A RipStik might become an essential means of transport at Facebook West, the social-networking company’s headquarters expansion designed by Frank Gehry.
The two-wheeled cross between skateboard and snowboard could be the perfect means to get from one end to the other of the quarter-mile-long building. It’s one large room, about 10 acres in size (420,000 square feet).
Gehry’s project will rise, beginning spring 2013, across a busy highway from Facebook East, the company’s current home at the edge of San Francisco Bay in Menlo Park, California. The company won’t disclose the project cost but says it’s consistent with the local office-park norm.
Wearing his customary black T-shirt, the 83-year-old Gehry confesses he has yet to master Facebook, but enjoys figuring out what makes his clients tick. For an exclusive first look, he walked me around massive study models of the campus in the high-ceilinged warehouse that is his Los Angeles office.
Mark Zuckerberg, the 28-year-old co-founder of Facebook, recognized a collaborative ethos much like his own. With his team, Gehry tries out ideas and solves problems by endlessly reworking architectural models. Zuckerberg peels away impediments to face-to-face interaction in his quest to expand social exchange on electronic devices.
In the building design, work benches line up in curving arcs like swarms of fish. They are organized into work-group “neighborhoods” dotted with meeting rooms that might be painted with graffiti and ad hoc lounges furnished with arcade-game consoles.
Gehry said skylights and clerestories in the 26-foot-high ceilings would shower the vast space with daylight.
If you decided to traverse the huge floor via RipStik, you might wave to co-workers talking outside pop-up pavilions called war rooms and devoted to launching products.
You would pass no private office or cubicle, but you could circle a glass-partitioned space at the very center of the floor where you might find Zuckerberg.
Outdoor-terraced cafes will serve sushi and barbecue.
A twisting wooden stair within a tall cube of glass will lead to a lush rooftop garden -- a place to escape.
“Mark said he wanted to be in the same room with all his engineers,” Gehry said. “I told him we could put the building up on stilts, park cars underneath and create a room as large as he wanted.”
This is not a Gehry project of shiny fronds of fluttering reflective metal. To support his vision of anti-hierarchy, free-form collaborative work, Zuckerberg tapped the Gehry who has built furniture out of cardboard and covered his own house in chain-link fencing.
The big open floor is a bold gambit: With the stock price reflecting some doubt about a rosy future, Zuckerberg risks a lot taking his vision still further from the corporate cubicle norm.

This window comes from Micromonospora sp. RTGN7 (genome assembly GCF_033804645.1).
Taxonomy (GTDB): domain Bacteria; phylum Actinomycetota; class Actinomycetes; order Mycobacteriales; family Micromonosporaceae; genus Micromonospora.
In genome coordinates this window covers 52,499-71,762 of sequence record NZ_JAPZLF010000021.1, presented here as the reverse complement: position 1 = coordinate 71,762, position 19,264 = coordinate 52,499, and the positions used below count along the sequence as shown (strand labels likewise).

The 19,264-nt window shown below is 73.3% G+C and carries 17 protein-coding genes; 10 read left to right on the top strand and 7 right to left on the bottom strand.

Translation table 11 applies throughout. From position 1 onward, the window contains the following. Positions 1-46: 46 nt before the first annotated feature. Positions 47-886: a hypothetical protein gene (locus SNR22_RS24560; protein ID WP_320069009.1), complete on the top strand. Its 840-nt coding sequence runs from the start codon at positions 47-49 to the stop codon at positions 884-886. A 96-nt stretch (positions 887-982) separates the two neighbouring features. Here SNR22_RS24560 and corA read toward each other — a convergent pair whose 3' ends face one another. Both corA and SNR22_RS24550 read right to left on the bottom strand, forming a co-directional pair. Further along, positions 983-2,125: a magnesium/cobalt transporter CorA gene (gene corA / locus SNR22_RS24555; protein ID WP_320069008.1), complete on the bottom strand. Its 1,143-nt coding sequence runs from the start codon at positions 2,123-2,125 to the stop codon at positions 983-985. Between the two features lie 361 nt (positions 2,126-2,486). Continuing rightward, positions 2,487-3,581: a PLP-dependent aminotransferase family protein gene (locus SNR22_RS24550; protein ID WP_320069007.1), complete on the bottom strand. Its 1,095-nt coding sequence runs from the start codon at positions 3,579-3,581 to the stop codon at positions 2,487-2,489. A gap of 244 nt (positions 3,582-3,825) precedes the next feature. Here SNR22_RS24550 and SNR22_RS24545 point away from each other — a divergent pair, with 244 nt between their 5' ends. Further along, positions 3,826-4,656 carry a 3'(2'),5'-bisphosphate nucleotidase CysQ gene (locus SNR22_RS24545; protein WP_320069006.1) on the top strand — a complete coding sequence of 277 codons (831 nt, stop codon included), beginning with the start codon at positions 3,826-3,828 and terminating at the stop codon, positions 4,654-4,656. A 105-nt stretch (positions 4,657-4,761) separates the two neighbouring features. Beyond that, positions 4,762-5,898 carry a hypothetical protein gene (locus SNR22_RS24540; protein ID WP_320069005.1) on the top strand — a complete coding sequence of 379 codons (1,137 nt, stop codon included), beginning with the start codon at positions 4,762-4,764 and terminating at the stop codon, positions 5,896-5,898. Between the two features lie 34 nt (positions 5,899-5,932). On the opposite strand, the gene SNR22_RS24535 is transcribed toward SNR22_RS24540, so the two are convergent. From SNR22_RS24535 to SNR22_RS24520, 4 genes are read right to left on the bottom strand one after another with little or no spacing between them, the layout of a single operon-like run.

I had a look at Facebook East. There designers, engineers and product managers form development teams that may work together for days, weeks or months before dissolving.
The company only recently moved in, and it is still renovating buildings by demolishing private offices, tearing out acoustical ceilings to expose foil-wrapped ductwork, and dangling data cables onto workbenches. People pick up their laptops and go where their teams go.
I saw people working in groups at artisanal coffee bars and in the cavernous cafeteria (where three high-quality meals are served free every day). To work alone, people tuck themselves into diner-style booths or plop on couches in ubiquitous open lounges.
In periodic “hackathons,” the entire engineering staff rapidly fabricates prototypes and tests new ideas.
The devotion to horizontal space in the pursuit of collaboration leaves Facebook stuck in Menlo Park’s land of interaction-repelling office parks. Half the company’s staff lives in San Francisco where the city hosts human networking far richer than the most brilliantly designed office environment does.
You can’t find room for a 10-acre floor in the densely built-up city, though. Facebook shuttles city dwellers 30 miles to its campus with its own bus fleet.
The new building, expected to open in spring 2015, strives to enable even greater idea-hatching mobility. Gehry first proposed a long, rectangular box. Working with partner Craig Webb, he’s pushed and pulled the exterior to break down the building’s intimidating size. Paths loop around the densely planted roof to encourage people to use it as a place to meet or think. Skateboard-friendly ramps start at the roof and curl down to the ground.
“We’ve got to give them a system that’s not precious, that they can manipulate,” Gehry said. “We want it to work effortlessly.” It’s architecture that won’t preen, he promises. “My goal is a kind of ephemeral connectivity that you can’t take a picture of.”
(James S. Russell writes on architecture for Muse, the arts and culture section of Bloomberg News. He is the author of “The Agile City.” The opinions expressed are his own.)